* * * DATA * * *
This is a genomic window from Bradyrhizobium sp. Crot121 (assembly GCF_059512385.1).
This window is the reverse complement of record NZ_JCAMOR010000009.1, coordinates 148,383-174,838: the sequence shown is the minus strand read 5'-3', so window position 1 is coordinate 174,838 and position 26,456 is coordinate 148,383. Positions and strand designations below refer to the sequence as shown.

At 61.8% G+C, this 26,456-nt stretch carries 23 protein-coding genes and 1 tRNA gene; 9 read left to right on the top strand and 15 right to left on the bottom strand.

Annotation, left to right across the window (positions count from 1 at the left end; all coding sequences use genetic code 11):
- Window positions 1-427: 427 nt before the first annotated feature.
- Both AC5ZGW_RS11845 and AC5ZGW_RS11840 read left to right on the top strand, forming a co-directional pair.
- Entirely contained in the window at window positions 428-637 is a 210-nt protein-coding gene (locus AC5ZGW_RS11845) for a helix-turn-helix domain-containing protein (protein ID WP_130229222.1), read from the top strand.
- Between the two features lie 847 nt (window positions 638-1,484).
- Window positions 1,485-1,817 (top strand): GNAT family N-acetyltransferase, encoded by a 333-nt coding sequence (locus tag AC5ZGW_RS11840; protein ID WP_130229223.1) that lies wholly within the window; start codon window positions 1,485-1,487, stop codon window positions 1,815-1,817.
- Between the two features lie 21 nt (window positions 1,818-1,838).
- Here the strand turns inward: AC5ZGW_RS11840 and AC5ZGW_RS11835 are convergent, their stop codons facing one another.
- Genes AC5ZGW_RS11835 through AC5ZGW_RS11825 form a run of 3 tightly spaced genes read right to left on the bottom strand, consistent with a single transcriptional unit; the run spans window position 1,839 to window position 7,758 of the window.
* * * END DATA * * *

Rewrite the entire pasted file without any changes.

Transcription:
This is a genomic window from Bradyrhizobium sp. Crot121 (assembly GCF_059512385.1).
This window is the reverse complement of record NZ_JCAMOR010000009.1, coordinates 148,383-174,838: the sequence shown is the minus strand read 5'-3', so window position 1 is coordinate 174,838 and position 26,456 is coordinate 148,383. Positions and strand designations below refer to the sequence as shown.

At 61.8% G+C, this 26,456-nt stretch carries 23 protein-coding genes and 1 tRNA gene; 9 read left to right on the top strand and 15 right to left on the bottom strand.

Annotation, left to right across the window (positions count from 1 at the left end; all coding sequences use genetic code 11):
- Window positions 1-427: 427 nt before the first annotated feature.
- Both AC5ZGW_RS11845 and AC5ZGW_RS11840 read left to right on the top strand, forming a co-directional pair.
- Entirely contained in the window at window positions 428-637 is a 210-nt protein-coding gene (locus AC5ZGW_RS11845) for a helix-turn-helix domain-containing protein (protein ID WP_130229222.1), read from the top strand.
- Between the two features lie 847 nt (window positions 638-1,484).
- Window positions 1,485-1,817 (top strand): GNAT family N-acetyltransferase, encoded by a 333-nt coding sequence (locus tag AC5ZGW_RS11840; protein ID WP_130229223.1) that lies wholly within the window; start codon window positions 1,485-1,487, stop codon window positions 1,815-1,817.
- Between the two features lie 21 nt (window positions 1,818-1,838).
- Here the strand turns inward: AC5ZGW_RS11840 and AC5ZGW_RS11835 are convergent, their stop codons facing one another.
- Genes AC5ZGW_RS11835 through AC5ZGW_RS11825 form a run of 3 tightly spaced genes read right to left on the bottom strand, consistent with a single transcriptional unit; the run spans window position 1,839 to window position 7,758 of the window.